UW Today

cell biology


February 16, 2017

Immune cell serves as an essential communications link for migrating cells

Two cells under a microscope

Scientists at the University of Washington have discovered that a common type of cell in the vertebrate immune system plays a unique role in communication between other cells. It turns out that these cells, called macrophages, can transmit messages between non-immune cells.


July 21, 2016

An engineered protein can disrupt tumor-promoting ‘messages’ in human cells

Cellular protein

A team of researchers from the University of Washington and the University of Trento in Italy unveiled an engineered protein that they designed to repress a specific cancer-promoting message within cells.


July 11, 2016

UW researchers improve microscopy method to ‘swell’ cellular structures, bringing fine details into view

Proteins in a cell.

Scientists from the University of Washington recently reported a relatively simple method swell the tiny, complex structures within cells, bringing them within range of a common microscope’s resolving range.


June 17, 2015

Plants make big decisions with microscopic cellular competition

A picture of stomata.

A team of University of Washington researchers has identified a mechanism that some plant cells use to receive complex and contradictory messages from their neighbors.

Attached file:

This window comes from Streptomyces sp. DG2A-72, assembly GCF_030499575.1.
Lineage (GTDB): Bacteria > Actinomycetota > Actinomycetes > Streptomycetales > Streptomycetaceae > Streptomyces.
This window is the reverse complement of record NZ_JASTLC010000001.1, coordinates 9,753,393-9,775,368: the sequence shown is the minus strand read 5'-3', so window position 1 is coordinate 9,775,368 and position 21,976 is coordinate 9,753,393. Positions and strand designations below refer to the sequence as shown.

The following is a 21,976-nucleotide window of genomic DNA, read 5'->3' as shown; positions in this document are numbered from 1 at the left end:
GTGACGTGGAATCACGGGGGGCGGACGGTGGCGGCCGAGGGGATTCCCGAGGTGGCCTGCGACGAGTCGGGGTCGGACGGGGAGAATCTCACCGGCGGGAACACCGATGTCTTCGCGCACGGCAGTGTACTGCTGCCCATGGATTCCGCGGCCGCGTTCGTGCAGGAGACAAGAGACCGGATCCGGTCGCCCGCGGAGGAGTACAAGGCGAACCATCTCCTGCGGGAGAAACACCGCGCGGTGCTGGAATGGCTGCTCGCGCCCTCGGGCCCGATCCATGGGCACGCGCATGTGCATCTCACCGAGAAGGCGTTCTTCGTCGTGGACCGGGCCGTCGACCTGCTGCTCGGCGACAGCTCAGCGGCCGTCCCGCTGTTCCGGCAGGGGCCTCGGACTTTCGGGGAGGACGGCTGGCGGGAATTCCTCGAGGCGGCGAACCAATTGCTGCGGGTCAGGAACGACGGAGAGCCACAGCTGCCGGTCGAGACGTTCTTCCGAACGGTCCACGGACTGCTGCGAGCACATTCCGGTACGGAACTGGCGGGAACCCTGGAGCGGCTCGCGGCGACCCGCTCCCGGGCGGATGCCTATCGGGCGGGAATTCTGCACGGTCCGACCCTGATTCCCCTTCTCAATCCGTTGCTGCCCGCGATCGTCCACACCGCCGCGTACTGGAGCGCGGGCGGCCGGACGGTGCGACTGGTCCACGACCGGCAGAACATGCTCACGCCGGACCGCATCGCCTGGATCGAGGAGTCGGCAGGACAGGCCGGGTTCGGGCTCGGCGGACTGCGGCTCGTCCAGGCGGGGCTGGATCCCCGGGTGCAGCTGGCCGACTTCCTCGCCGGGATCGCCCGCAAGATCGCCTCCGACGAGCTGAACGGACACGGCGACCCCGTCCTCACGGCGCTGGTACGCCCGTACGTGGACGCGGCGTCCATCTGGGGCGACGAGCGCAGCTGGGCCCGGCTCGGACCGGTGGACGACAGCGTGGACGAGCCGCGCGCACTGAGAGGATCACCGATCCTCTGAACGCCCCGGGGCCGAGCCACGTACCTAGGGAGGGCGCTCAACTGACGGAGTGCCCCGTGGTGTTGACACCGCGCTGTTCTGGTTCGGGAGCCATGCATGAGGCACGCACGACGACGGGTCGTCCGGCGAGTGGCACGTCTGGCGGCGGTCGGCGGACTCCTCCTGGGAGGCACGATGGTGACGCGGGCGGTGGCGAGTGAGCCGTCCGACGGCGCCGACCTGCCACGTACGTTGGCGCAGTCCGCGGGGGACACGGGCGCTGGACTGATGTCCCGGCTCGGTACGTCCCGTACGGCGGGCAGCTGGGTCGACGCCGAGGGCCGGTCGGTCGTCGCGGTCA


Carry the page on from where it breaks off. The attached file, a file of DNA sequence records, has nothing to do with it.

September 16, 2014

Health Sciences Digest: Wearable Artificial Kidney, worker wellness, chromosome sort safeguard

Wearable Artificial Kidney

Health Sciences Digest: Wearable Artificial Kidney safety testing to begin, low-wage workers value employer wellness initiatives, cells simply avoid chromosome errors


November 24, 2013

How living cells solved a needle in a haystack problem to generate electrical signals

Advanced Light Source

Filtered from a vast sodium sea, more than 1 million calcium ions per second gush through our cells’ pores to generate charges


August 7, 2013

UW researchers report on genome of aggressive cervical cancer that killed Henrietta Lacks

A 1945 photograph of Henrietta and David Lacks.

Henrietta Lacks was the subject of bestselling book on the HeLa immortal cell line, the most used of its kind in labs around the world. The UW scientists are the first to publish under new policy, established through agreement with Lacks’ family.